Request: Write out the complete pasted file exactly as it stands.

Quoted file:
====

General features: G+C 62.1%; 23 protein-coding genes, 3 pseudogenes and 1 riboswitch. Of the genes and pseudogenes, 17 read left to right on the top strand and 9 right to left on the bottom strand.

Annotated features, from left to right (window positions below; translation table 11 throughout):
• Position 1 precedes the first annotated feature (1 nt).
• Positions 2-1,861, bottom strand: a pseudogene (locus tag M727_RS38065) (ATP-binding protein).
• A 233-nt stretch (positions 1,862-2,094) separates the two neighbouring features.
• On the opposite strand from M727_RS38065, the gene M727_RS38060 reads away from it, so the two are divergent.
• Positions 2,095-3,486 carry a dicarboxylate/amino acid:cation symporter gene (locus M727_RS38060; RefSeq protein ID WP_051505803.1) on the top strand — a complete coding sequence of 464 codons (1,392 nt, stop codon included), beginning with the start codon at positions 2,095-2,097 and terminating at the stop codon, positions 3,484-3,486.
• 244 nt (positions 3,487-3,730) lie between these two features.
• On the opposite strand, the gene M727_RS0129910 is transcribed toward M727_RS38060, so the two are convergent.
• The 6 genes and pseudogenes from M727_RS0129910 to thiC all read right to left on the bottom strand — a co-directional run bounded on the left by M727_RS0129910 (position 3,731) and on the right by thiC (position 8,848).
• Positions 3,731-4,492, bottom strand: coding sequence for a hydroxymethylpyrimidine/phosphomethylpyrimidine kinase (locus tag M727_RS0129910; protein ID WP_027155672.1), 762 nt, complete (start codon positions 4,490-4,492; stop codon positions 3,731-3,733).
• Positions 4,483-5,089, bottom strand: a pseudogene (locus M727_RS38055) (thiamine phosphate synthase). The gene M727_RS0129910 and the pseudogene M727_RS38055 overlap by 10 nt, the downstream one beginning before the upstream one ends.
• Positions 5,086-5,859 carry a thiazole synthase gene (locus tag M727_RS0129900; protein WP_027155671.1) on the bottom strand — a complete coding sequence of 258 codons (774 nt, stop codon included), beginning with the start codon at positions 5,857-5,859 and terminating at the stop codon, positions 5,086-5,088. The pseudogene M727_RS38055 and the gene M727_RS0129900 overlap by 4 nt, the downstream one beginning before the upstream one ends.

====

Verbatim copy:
General features: G+C 62.1%; 23 protein-coding genes, 3 pseudogenes and 1 riboswitch. Of the genes and pseudogenes, 17 read left to right on the top strand and 9 right to left on the bottom strand.

Annotated features, from left to right (window positions below; translation table 11 throughout):
• Position 1 precedes the first annotated feature (1 nt).
• Positions 2-1,861, bottom strand: a pseudogene (locus tag M727_RS38065) (ATP-binding protein).
• A 233-nt stretch (positions 1,862-2,094) separates the two neighbouring features.
• On the opposite strand from M727_RS38065, the gene M727_RS38060 reads away from it, so the two are divergent.
• Positions 2,095-3,486 carry a dicarboxylate/amino acid:cation symporter gene (locus M727_RS38060; RefSeq protein ID WP_051505803.1) on the top strand — a complete coding sequence of 464 codons (1,392 nt, stop codon included), beginning with the start codon at positions 2,095-2,097 and terminating at the stop codon, positions 3,484-3,486.
• 244 nt (positions 3,487-3,730) lie between these two features.
• On the opposite strand, the gene M727_RS0129910 is transcribed toward M727_RS38060, so the two are convergent.
• The 6 genes and pseudogenes from M727_RS0129910 to thiC all read right to left on the bottom strand — a co-directional run bounded on the left by M727_RS0129910 (position 3,731) and on the right by thiC (position 8,848).
• Positions 3,731-4,492, bottom strand: coding sequence for a hydroxymethylpyrimidine/phosphomethylpyrimidine kinase (locus tag M727_RS0129910; protein ID WP_027155672.1), 762 nt, complete (start codon positions 4,490-4,492; stop codon positions 3,731-3,733).
• Positions 4,483-5,089, bottom strand: a pseudogene (locus M727_RS38055) (thiamine phosphate synthase). The gene M727_RS0129910 and the pseudogene M727_RS38055 overlap by 10 nt, the downstream one beginning before the upstream one ends.
• Positions 5,086-5,859 carry a thiazole synthase gene (locus tag M727_RS0129900; protein WP_027155671.1) on the bottom strand — a complete coding sequence of 258 codons (774 nt, stop codon included), beginning with the start codon at positions 5,857-5,859 and terminating at the stop codon, positions 5,086-5,088. The pseudogene M727_RS38055 and the gene M727_RS0129900 overlap by 4 nt, the downstream one beginning before the upstream one ends.